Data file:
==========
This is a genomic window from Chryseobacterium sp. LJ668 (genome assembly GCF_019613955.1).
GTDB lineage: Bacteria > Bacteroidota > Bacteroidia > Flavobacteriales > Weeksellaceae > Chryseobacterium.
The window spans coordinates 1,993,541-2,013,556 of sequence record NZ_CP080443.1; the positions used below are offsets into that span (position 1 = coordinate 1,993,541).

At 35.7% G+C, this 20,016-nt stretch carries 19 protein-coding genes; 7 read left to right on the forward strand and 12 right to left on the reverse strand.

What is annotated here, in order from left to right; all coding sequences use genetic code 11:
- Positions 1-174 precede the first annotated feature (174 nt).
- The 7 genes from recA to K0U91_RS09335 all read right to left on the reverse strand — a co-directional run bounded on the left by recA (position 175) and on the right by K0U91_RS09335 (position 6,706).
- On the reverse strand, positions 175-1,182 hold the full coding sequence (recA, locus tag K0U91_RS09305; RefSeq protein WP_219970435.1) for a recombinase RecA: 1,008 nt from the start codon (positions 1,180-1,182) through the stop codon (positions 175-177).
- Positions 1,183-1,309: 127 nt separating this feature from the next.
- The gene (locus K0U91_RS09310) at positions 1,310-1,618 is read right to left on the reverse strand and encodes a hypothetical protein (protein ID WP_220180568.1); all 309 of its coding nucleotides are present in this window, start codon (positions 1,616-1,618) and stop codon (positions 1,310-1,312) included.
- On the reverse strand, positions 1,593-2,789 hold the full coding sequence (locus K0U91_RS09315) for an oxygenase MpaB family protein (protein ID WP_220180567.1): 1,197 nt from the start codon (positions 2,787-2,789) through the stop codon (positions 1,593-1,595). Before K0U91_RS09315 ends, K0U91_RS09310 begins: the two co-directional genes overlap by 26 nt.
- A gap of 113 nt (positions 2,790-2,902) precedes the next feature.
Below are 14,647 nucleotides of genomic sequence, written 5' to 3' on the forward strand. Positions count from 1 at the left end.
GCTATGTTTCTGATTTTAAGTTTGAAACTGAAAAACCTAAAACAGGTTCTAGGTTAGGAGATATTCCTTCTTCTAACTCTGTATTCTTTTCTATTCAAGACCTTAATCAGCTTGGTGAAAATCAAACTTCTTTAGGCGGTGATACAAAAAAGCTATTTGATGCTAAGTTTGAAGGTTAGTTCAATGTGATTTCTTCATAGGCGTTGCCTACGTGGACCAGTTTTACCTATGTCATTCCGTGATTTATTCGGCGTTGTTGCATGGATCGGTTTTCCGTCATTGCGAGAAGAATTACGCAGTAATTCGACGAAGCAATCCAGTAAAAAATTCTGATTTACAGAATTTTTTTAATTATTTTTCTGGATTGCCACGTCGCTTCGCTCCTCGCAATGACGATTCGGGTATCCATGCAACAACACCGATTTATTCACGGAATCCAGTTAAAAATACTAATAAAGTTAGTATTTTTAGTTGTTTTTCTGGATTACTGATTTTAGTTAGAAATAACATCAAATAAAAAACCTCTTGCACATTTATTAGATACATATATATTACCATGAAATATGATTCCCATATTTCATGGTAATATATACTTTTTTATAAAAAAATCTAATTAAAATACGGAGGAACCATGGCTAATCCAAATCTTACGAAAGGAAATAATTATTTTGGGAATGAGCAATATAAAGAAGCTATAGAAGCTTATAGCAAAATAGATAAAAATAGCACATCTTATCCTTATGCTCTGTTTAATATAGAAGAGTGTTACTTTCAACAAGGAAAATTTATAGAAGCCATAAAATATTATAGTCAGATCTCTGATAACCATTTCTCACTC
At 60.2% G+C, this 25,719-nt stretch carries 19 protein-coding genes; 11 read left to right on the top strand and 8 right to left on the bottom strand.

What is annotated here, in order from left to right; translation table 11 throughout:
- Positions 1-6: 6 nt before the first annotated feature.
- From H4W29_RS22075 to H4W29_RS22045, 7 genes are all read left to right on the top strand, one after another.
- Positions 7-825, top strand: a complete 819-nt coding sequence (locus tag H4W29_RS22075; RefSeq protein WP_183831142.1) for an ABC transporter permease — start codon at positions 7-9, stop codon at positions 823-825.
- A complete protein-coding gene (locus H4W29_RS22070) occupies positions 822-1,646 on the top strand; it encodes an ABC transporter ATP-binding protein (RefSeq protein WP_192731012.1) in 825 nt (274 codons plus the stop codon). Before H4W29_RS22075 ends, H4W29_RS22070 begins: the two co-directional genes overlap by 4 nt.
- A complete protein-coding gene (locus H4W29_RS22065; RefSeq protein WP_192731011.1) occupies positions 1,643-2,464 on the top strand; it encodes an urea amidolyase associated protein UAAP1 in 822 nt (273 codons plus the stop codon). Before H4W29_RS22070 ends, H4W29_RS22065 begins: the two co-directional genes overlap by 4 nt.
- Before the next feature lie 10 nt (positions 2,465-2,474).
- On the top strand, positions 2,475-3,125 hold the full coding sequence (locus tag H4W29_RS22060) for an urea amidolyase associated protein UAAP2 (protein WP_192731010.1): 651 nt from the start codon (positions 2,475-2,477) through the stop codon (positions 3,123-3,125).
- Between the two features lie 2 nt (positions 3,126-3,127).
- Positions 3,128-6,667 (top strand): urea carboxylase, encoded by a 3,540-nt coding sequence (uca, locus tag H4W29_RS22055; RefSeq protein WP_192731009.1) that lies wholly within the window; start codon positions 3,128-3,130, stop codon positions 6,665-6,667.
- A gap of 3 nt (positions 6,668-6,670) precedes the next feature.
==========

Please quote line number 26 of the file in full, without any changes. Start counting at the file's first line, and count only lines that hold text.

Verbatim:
- A gap of 3 nt (positions 6,668-6,670) precedes the next feature.